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Orland Park divorce lawyer

Frequently, legal blogs provide a concentrated look at the parts and pieces that make up a divorce. They explain each area in-depth and look at the finer details of the different aspects of divorce. However, it is also important to take more of a bird’s-eye view at the divorce process to understand how it plays out as a whole. Hiring an experienced divorce attorney is always the first step you should take. Not only can an attorney give you a better idea of what the road ahead of you looks like, but he or she can provide an outside perspective on your case while advocating on your behalf.

Filing a Petition

As with any legal process, the court must be notified of the impending legal action. A person who wishes to get a divorce must file a petition. The state of Illinois does not have a waiting period to file a petition, but at least one of the spouses must legally reside in the state on the day of the filing. In order for an Illinois judge to grant the divorce, one spouse must have legally resided in Illinois for 90 days before the judgment.

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Oak Forest child relocation lawyer

Families relocate now more than ever before. The modern improvements in technology and transportation make it easier for families to move and keep in touch after relocating. Many divorced couples will choose to do this to help themselves move on from their previous marriage. However, while adults have the right to choose when and where they move, the court has a say in all relocation cases involving children. There are three common situations in which court approval may need to be obtained for child relocation: when a parent moves at the time of the divorce, when a parent moves after the divorce, and when an unwed parent chooses to relocate. Married or not, adults who share children together must get permission from the court if their planned move could potentially affect their existing child custody and parenting time agreements or their child's relationship with the other parent.

What Factors Will the Court Review?

When a parent petitions the court for permission to relocate, or when a parent seeks to prohibit their former partner from moving with their child, the court will determine whether the planned move is in the child's best interests. In most cases, a judge will seek to protect both parents’ rights to spend time with their child. For most children, having both parents in their lives is beneficial, and this idea can affect the court’s ruling on relocation. However, if a child has been exposed to domestic abuse, or if parents continue to argue regularly, relocation may be the best thing that will allow the child to flourish in a conflict-free environment.

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Oak Forest family law attorney guardian ad litemA Guardian Ad Litem (GAL) is a legally appointed attorney who is assigned by a judge in child custody cases at the request of one parent or the other (or their attorney). The GAL is supposed to act as the legal representative of the child or children. They are in a position to spend time interviewing the parents, children, and other parties involved in the case, and they will then report directly back to the judge.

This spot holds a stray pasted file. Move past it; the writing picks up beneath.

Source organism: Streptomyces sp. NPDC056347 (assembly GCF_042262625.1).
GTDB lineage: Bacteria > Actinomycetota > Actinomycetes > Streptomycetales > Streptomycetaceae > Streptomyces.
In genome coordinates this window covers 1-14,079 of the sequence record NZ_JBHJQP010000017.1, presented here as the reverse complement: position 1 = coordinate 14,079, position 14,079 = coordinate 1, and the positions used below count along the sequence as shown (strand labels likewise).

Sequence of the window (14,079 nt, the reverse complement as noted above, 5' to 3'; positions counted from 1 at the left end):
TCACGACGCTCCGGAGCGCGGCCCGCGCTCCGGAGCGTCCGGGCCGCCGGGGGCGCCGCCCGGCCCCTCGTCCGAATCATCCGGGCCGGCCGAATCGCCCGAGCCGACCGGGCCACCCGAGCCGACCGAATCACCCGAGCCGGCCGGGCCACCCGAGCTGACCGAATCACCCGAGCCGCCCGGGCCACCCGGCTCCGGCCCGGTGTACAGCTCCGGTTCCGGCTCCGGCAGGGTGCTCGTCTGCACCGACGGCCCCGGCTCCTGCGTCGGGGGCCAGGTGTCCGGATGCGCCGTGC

Should I Request a GAL?

While you may feel that your children will be better off with a GAL involved in your case, you must understand that the GAL is not supposed to act as an advocate for either parent, and they will focus instead on the children’s needs. They are tasked with legally determining the best interests of the child. Even though you and the GAL both have your child’s best interests at heart, there may be many negatives to involving a GAL in your case.

If you are financially unstable, for example, a GAL may see that as a sign that you may have trouble providing for your children. If you report concerns to him or her that are unfounded, then the GAL may see you as overly emotional and/or acting out of anger rather than out of care for your children. The GAL may be focused on pursuing specific information that he or she knows the judge will want to know, rather than listening to the issues that you feel are important.

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3 Common Misconceptions About Divorce in Illinois

Palos Heights divorce lawyerDivorce is not uncommon; depending on which reference you are using, the divorce rate in the United States is reported to be anywhere between 40 and 50 percent. With that number in mind, you would think that more people would understand the ins and the outs of divorce, but many topics still seem to be misunderstood by most people. Here are three widely accepted “facts” of divorce and the truths behind them:

1. If One Spouse Is at Fault for the Divorce, They Will Be Penalized

The Illinois Marriage and Dissolution of Marriage Act (IMDMA) only recognizes “irreconcilable differences” as the grounds, or reason, for divorce. No-fault divorce only requires a spouse who files for divorce to state that their marriage has irretrievably broken down, without requiring them to provide a reason. The IMDMA states that decisions about property division and spousal support cannot be made with regard to any sort of marital misconduct. So in short, unless a spouse is dissipating marital property in an affair (such as by using marital funds to buy gifts for a paramour), adultery or other reasons one spouse is at fault will likely not affect the legal aspects of a divorce.

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